During the lifetime of a test tool it will be necessary to upgrade, maintain, or customize the test tool. The upgrade and maintenance of test tools needs to be carefully managed and planned in order to mitigate the risk of affecting the end users. This article offers a framework for helping organizations cope with the changes that a test tool experiences during its lifetime.
Test tools fall under various categories. Test Management tools handle version control, defect management capabilities, storage for test scripts, test planning artifacts, test execution, and test results. Record/Playback tools capture and playback recorded processes. Capacity Testing tools generate system load and traffic. These test tools have different user populations.
Test Management tools typically have a large end user population. Developers, business analysts, and testers have access to the tool. In contrast to Test Management tools, Record/Playback tools and Capacity Testing tools have a much smaller end user population. The test manager should notify end users when a test tool will be brought down for either maintenance support or an upgrade. There are many reasons for upgrades, maintenance, and customization of test tools. A few of those reasons are:
- Tool needs to have some patches installed.
- Tool needs to be customized to support a new software release or testing effort.
- Vendor stops supporting an older test tool version or might phase out a test tool.
- Tool's back-end requires database maintenance (i.e., archive older records, database upgrade, etc).
- Vendor folds up due to financial problems, and the test tool no longer has technical support from vendor.
- Vendor has completely upgraded and revamped the test tool to include new functionality or to fix previous bugs.
The test manager should document the risks and rewards associated with making changes to a test tool and only make changes to a test tool when the risk is minimal to the end users and the testing efforts. An organization should not upgrade a test tool merely because a vendor has come up with a newer version. An organization should initiate a tool change only when there are compelling business needs driving the change in the test tool. A reason for upgrading a test tool would be that a previous version of the test tool does not recognize the project's custom controls during recording, and the new tool version will.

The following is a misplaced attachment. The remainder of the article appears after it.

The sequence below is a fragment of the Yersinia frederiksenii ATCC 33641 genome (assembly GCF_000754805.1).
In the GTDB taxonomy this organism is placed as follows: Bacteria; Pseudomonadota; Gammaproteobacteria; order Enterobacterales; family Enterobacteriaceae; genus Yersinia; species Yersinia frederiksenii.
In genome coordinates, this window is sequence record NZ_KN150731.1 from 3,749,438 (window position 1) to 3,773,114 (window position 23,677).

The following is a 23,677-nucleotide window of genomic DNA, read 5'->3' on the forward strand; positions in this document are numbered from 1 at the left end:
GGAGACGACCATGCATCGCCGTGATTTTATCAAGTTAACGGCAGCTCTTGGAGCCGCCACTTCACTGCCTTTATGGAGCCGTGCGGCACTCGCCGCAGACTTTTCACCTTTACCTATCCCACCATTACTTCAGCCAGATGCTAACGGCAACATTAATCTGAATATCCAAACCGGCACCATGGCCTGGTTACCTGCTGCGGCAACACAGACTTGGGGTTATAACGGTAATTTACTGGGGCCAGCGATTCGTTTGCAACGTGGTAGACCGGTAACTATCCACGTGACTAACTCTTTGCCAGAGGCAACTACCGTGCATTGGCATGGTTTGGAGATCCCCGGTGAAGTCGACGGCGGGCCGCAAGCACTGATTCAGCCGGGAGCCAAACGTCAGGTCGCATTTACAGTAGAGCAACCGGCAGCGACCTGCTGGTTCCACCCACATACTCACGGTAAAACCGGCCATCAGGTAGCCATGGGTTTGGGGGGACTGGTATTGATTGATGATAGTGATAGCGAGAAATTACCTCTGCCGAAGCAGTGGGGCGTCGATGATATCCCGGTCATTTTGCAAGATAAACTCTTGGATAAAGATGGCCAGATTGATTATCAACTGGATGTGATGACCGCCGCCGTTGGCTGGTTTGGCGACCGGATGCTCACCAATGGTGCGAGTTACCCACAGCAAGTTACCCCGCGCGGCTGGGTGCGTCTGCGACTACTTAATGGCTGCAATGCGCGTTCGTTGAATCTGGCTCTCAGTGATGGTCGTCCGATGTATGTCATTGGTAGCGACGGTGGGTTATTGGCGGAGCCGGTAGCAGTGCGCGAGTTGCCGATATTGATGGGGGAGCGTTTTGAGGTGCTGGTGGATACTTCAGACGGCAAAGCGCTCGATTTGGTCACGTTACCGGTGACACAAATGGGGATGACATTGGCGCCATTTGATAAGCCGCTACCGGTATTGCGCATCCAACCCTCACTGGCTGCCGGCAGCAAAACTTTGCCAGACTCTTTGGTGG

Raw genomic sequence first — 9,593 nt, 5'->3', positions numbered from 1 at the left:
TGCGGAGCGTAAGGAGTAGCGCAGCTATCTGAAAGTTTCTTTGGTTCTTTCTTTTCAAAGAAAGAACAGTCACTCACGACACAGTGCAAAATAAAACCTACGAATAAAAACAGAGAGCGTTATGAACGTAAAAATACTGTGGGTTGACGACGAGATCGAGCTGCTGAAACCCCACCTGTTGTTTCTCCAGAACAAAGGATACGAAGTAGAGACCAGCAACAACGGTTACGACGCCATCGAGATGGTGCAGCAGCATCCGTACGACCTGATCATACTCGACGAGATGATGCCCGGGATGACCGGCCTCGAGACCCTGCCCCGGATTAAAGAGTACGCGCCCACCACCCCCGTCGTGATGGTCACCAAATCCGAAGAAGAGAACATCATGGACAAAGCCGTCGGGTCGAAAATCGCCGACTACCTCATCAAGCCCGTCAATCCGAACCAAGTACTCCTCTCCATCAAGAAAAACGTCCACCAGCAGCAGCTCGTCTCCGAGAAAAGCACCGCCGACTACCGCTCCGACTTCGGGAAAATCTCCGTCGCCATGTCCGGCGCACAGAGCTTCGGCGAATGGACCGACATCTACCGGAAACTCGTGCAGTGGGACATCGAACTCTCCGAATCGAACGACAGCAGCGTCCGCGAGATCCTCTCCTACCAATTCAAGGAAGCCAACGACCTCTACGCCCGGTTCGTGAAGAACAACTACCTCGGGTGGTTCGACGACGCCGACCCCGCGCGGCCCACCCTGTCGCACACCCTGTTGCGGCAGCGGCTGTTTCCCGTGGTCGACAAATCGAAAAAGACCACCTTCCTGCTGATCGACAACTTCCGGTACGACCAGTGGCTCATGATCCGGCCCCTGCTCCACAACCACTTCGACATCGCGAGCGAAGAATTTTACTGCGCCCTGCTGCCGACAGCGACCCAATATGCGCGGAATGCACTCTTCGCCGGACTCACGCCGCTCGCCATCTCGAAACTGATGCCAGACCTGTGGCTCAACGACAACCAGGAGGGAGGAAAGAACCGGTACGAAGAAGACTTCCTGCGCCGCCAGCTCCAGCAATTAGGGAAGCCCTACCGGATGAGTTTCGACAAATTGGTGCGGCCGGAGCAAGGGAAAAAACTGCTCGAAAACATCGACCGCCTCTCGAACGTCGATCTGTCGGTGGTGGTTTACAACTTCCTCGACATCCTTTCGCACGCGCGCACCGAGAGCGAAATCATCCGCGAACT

Test Script Maintenance
The test manager should review with the vendor what would occur to previously recorded test scripts if a test tool is upgraded to a newer version or if patches are installed. If a test tool is upgraded from version 1 to version 2, will the previously automated test scripts also need to be upgraded or re-recorded? Are the automated test scripts capable of playing back on the newly upgraded test tool? What if the automated test scripts require immediate execution and there is no work around, other than re-recording the test scripts because the test tool has been upgraded?
These are issues that require much cogitation, especially for companies that have libraries of recorded test scripts from various testing releases. The test manager needs to consider the existing testing phases and assess whether upgrading the test tools is feasible. If all the test scripts need to be reconstructed or modified for the newly upgraded test tool, it might be wise to wait until the project has more resources and no imminent deadlines to upgrade the test tool. If the test tool upgrade does not affect previously recorded test scripts but offers new enhancements and features, it might be practical to work with the latest version of the test tool.
A test tool upgrade might require a transitioning phase for the end users and the reconstruction of customizations to the test tool. As an example, I once upgraded a test management tool from a fat client installation to a new thin client installation running as a Web based solution and requiring the use of a browser to launch the test management tool.
Although the newly